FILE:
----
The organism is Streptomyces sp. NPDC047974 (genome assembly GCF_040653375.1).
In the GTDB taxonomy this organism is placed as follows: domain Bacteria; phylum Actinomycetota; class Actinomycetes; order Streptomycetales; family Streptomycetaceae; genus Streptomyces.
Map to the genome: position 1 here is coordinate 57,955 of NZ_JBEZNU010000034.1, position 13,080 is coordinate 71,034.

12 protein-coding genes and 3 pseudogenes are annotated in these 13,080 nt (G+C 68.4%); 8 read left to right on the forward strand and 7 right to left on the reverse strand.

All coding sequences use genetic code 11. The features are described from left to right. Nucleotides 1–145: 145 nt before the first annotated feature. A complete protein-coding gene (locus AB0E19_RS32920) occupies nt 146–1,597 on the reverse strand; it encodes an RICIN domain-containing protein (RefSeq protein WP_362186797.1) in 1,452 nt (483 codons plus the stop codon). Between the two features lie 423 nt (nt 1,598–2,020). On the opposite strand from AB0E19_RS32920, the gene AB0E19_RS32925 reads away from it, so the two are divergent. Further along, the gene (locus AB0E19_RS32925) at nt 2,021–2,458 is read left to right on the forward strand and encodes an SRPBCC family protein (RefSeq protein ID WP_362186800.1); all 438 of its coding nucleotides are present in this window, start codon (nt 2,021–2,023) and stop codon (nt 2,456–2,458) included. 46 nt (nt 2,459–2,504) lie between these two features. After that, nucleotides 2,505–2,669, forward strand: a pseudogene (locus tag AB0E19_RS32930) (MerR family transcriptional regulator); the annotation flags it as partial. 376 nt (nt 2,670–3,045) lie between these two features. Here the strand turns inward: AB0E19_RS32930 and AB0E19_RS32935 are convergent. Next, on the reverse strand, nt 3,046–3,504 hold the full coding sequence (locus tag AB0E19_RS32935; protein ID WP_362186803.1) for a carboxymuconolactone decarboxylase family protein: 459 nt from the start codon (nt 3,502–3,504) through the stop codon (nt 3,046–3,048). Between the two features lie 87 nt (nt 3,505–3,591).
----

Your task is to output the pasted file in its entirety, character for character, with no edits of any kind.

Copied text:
The organism is Streptomyces sp. NPDC047974 (genome assembly GCF_040653375.1).
In the GTDB taxonomy this organism is placed as follows: domain Bacteria; phylum Actinomycetota; class Actinomycetes; order Streptomycetales; family Streptomycetaceae; genus Streptomyces.
Map to the genome: position 1 here is coordinate 57,955 of NZ_JBEZNU010000034.1, position 13,080 is coordinate 71,034.

12 protein-coding genes and 3 pseudogenes are annotated in these 13,080 nt (G+C 68.4%); 8 read left to right on the forward strand and 7 right to left on the reverse strand.

All coding sequences use genetic code 11. The features are described from left to right. Nucleotides 1–145: 145 nt before the first annotated feature. A complete protein-coding gene (locus AB0E19_RS32920) occupies nt 146–1,597 on the reverse strand; it encodes an RICIN domain-containing protein (RefSeq protein WP_362186797.1) in 1,452 nt (483 codons plus the stop codon). Between the two features lie 423 nt (nt 1,598–2,020). On the opposite strand from AB0E19_RS32920, the gene AB0E19_RS32925 reads away from it, so the two are divergent. Further along, the gene (locus AB0E19_RS32925) at nt 2,021–2,458 is read left to right on the forward strand and encodes an SRPBCC family protein (RefSeq protein ID WP_362186800.1); all 438 of its coding nucleotides are present in this window, start codon (nt 2,021–2,023) and stop codon (nt 2,456–2,458) included. 46 nt (nt 2,459–2,504) lie between these two features. After that, nucleotides 2,505–2,669, forward strand: a pseudogene (locus tag AB0E19_RS32930) (MerR family transcriptional regulator); the annotation flags it as partial. 376 nt (nt 2,670–3,045) lie between these two features. Here the strand turns inward: AB0E19_RS32930 and AB0E19_RS32935 are convergent. Next, on the reverse strand, nt 3,046–3,504 hold the full coding sequence (locus tag AB0E19_RS32935; protein ID WP_362186803.1) for a carboxymuconolactone decarboxylase family protein: 459 nt from the start codon (nt 3,502–3,504) through the stop codon (nt 3,046–3,048). Between the two features lie 87 nt (nt 3,505–3,591).